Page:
New Australian footage of Neil Armstrong's moon walk

Sep 28, 2010
US astronauts Neil Armstrong (right) and "Buzz" Aldrin deploy the US flag on the lunar surface 20 July 1969 during the Apollo 11 lunar landing mission. Long-lost footage of Armstrong descending the ladder of the Apollo 11 lunar module will be screened in public for the first time in Sydney next week, a prominent astronomer told AFP.

Long-lost footage of Neil Armstrong descending the ladder of the Apollo 11 lunar module will be screened in public for the first time in Sydney next week, a prominent astronomer told AFP.

The runs for a few minutes and is considered to be some of the best footage of the historic 1969 , but the film was lost in archives for many years and was badly damaged when found, said John Sarkissian.

It depicts the first few minutes of Armstrong's descent which was recorded in Australia as was still scrambling for a signal, showing a far clearer image than was initially screened worldwide.

Telescopes in remote Australia played a key role in the , including provision of the television signal, after Armstrong decided to attempt the moonwalk early, putting the United States just beyond the horizon.

Sarkissian -- historian and astronomer in charge of the Australian side of the recordings restoration project -- said the unseen minutes were the "best quality of Armstrong descending the ladder."

"NASA were using the Goldstone (California) station signal, which had its settings wrong, but in the signals being received by the Australian stations you can actually see Armstrong."

"In what people have seen before you can barely see Armstrong at all, you can see something black -- that was his leg."

The segment which runs for "just a few minutes" will be screened at the awards night of Australian Geographic magazine next Wednesday, at which Apollo 11 astronaut Buzz Aldrin will be the chief guest.

"When we heard Buzz was going to be the guest of honour we thought 'what a great opportunity'," Sarkissian said.

The Armstrong footage, which has only previously been seen by Apollo veterans and other members of the astronomy community, would form part of a highlights reel of restored, digitised moonwalk footage at the awards, he added.

There was a "long detective story" involved in the search for the footage and Sarkissian said it took painstaking frame by frame work to shift the material from the deteriorating black and white film to digitial format.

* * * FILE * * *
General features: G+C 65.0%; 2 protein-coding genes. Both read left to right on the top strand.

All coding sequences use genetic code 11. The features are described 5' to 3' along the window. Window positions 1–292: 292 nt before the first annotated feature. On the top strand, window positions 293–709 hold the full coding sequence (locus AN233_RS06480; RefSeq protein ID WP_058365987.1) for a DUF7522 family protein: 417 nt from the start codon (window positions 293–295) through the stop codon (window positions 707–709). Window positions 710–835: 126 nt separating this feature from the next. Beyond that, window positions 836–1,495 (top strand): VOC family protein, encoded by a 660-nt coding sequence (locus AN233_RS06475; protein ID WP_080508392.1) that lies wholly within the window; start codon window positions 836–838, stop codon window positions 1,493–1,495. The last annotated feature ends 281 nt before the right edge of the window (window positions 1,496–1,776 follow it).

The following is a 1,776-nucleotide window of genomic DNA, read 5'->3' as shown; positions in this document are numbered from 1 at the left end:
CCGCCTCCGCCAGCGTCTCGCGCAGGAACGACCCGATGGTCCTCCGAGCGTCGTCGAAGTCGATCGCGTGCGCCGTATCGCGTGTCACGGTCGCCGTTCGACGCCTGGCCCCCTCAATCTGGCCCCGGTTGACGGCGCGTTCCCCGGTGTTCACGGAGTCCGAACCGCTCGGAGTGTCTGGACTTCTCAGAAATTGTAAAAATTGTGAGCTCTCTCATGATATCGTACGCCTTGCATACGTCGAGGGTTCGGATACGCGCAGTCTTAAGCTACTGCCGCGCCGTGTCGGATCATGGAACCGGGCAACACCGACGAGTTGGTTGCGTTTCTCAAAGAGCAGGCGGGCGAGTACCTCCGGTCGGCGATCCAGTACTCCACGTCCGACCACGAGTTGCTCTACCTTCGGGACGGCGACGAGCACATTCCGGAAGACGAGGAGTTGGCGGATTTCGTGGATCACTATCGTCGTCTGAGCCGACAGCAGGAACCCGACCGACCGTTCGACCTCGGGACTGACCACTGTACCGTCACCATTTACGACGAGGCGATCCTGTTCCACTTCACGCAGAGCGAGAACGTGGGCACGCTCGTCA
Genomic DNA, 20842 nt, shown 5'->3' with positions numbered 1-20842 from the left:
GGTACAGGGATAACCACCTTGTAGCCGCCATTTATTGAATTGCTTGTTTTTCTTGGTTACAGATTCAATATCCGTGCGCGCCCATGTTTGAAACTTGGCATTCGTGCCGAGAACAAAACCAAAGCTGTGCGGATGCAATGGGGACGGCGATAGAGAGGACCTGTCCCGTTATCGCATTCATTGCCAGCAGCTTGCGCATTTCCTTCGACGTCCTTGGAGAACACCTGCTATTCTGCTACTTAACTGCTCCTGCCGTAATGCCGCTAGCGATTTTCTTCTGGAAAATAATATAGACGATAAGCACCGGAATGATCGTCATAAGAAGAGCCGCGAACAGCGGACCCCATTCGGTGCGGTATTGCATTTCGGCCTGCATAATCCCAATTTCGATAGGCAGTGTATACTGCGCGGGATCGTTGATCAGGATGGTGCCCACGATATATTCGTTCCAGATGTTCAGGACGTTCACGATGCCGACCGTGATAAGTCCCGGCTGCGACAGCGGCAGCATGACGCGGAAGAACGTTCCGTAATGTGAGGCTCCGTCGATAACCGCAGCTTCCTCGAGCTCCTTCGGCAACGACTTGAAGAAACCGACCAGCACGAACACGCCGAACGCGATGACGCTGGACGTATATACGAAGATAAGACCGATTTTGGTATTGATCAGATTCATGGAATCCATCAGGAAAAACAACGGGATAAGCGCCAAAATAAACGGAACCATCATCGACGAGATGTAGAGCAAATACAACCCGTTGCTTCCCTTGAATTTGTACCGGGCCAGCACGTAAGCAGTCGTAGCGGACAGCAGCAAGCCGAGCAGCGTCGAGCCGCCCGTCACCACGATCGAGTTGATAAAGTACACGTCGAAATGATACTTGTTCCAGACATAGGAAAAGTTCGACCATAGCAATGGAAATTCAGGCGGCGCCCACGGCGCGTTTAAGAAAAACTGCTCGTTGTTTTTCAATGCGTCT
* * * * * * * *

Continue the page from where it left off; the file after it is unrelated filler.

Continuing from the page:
"It was very damaged tape as well, that segment of Armstrong at the beginning," he said.

Digitising the recording was "significant in the space flight history context" allowing it to be preserved and copied for future generations, said Sarkissian.

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User comments : 8

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5 / 5 (5) Sep 28, 2010
Sadly, it won't convince the usual sceptics...
5 / 5 (4) Sep 28, 2010
You would think that for an experiment of such monumental importance they would probably take care of the results a little better than to lose them in archives. I'm pretty sure if I recorded myself walking on the moon I might hold on to it :)
1 / 5 (1) Sep 28, 2010
If anything it'll add fire to the sceptics.
not rated yet Sep 28, 2010
I am skeptical that the sky is blue.... How much of your life are you willing to waste to convince me that I am wrong?
1 / 5 (1) Sep 28, 2010
You would think that for an experiment of such monumental importance they would probably take care of the results a little better than to lose them in archives. I'm pretty sure if I recorded myself walking on the moon I might hold on to it :)

Really! Just another example of bureaucratic incompetence! What other treasures have been lost that we don't even know about?
5 / 5 (3) Sep 28, 2010
TV was never much of a priority for Apollo 11 - they had to scramble to include a camera at all. It's not all that astonishing that keeping the best copy of the video wasn't a concern.
5 / 5 (2) Sep 29, 2010
Keeping in mind the program was effectively shut down and without money the Government does not expend resources. It's not like they hired someone for life to manage moon walk related videos the day after the space program funds were effectively cut off. Stuff was literally stuck into rooms without a thought for preservation. People just didn't think that far out back in the day. So what we have today is the result of bureaucracy, but certainly not malicious. It's been 40 years... People have since died, stuff gets lost in life as footage was borrowed and moved in cubby holes, etc.

Reality check folks... Today's digital conversion processes just didn't happen quick enough sadly; not to mention interest in this topic of preservation didn't really start picking up until Tom Hanks did his Apollo 13 movie in 1995.
not rated yet Sep 29, 2010
These long lost Apollo 11 tapes were actually presented to the public over a year ago, to coincide with the 40th anniversary of the Apollo 11 mission:

Many can be viewed here: http://www.nasa.g...o11.html

As pointed out above, much of this data from this era is in pretty bad shape. Even NASA admits, some footage from Apollo 11 was probably erased decades ago! This article describes some of the problems with this archival data: http://www.univer...ts-left/

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